Why does the US finance a huge Egyptian military?

By Ted Belman

Those of us who follow the ME closely are aware that the US gives $2.3 billion in military aid to Israel and 1.3 billion in military aid to Egypt, annually.

We are also somewhat aware that the US committed to doing so as an inducement to Egypt to oust the Russians and make peace with Israel and an inducement to Israel to return the Sinai to Egypt notwithstanding its strategic and economic value to Israel.

Over the years we wondered why the US continued to build up the Egyptian military when they had no enemies to defend against. We worried that Israel was the only potential target.

Claire Berlinski wrote her doctoral dissertation about the formation of American arms transfer policy toward the Arab-Israeli antagonists.

Apparently its roots are to be found in the Cold War and her 15 page answer can be downloaded here.

That aid would have better spent feeding the Egyptians rather than their military.

January 31, 2011 | 4 Comments »

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4 Comments / 4 Comments

  1. Apart from BlandOatmeal’s point regarding US foreign aid supporting the US’s war economy, the other point to note is that miltary aid allows the USA to pressure aid recipients to comply with US foreign policy. This results in endangering Israel when say the Egyptians might go Islamist or the Saudis get overthrown and have oodles of US hardware.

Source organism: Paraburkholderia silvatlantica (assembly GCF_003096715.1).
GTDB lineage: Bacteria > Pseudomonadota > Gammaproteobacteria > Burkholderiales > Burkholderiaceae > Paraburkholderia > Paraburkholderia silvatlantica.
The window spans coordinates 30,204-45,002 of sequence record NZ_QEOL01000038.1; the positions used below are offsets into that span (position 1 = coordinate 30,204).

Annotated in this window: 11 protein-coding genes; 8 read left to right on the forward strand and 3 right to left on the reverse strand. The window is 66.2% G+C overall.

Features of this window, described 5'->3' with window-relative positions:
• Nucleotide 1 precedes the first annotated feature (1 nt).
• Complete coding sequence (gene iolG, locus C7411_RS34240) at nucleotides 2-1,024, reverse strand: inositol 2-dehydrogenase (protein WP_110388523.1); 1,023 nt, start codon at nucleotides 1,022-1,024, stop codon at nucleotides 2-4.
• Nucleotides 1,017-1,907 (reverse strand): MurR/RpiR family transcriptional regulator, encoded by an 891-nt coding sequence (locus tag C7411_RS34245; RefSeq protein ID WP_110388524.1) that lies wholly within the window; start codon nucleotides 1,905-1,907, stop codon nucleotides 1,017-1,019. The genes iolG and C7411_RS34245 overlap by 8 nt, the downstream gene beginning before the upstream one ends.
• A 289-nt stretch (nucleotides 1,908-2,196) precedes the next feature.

Israelis were stupid to cease developing the Lavi and in closing down the plants making artillery pieces and shells. Local arms manufacture should resume both as a means of ensuring independence as well as a source of foreign income.

  2. Why does the US finance a huge Egyptian military?

    It’s because $2,300,000 to the Israelis and $1,300,000 to the Egyptians amounts to $3,600,000 in the coffers of Industrial giants such as Boeing and Lockheed Martin. Even I could figure that one out. Just who might get killed by those weapons, is of little concern to those who sell them.

  3. Egypt as basket case:

    Let’s say that America gives Egypt and Israel each 3 billion a year. The difference is that Egypt has 80 million people, and Israel 6 million Jews.

    The Egyptian per capita income is 6,000 per year. But it is highly skewed towards the upper classes. Half the people (40 million) live on 2 dollars a day (700 dollars a year). When you divide 3 billion dollars among 80 million people, you get thirty five dollars per person. That gives you about two extra weeks when you make two dollars a day.

    So basically, Egypt is a third world country bordering on being a failed state. And it has no hope and no prospects. Egyptian muslim workers and factories cannot compete with China and east Asia, due to intelligence and education, work ethic, and organizational abilites.

    For comparison, Israel has a per capita income approaching 30,000 dollars a year. The American aid adds 500 dollars a year. Israeli incomes are also skewed towards the rich. But over a million people live on seven dollars a day (2,500 dollars a year). Not unexpectedly, ultra-orthodox Jews, Ethiopians, and Israeli arabs are over-represented among Israel’s poor.

    Conclusions: Egypt is hopeless. Israel still has a long way to go. But remember, Israel has come a long way since starting out in 1949 with just 600,000 Jews, all penniless.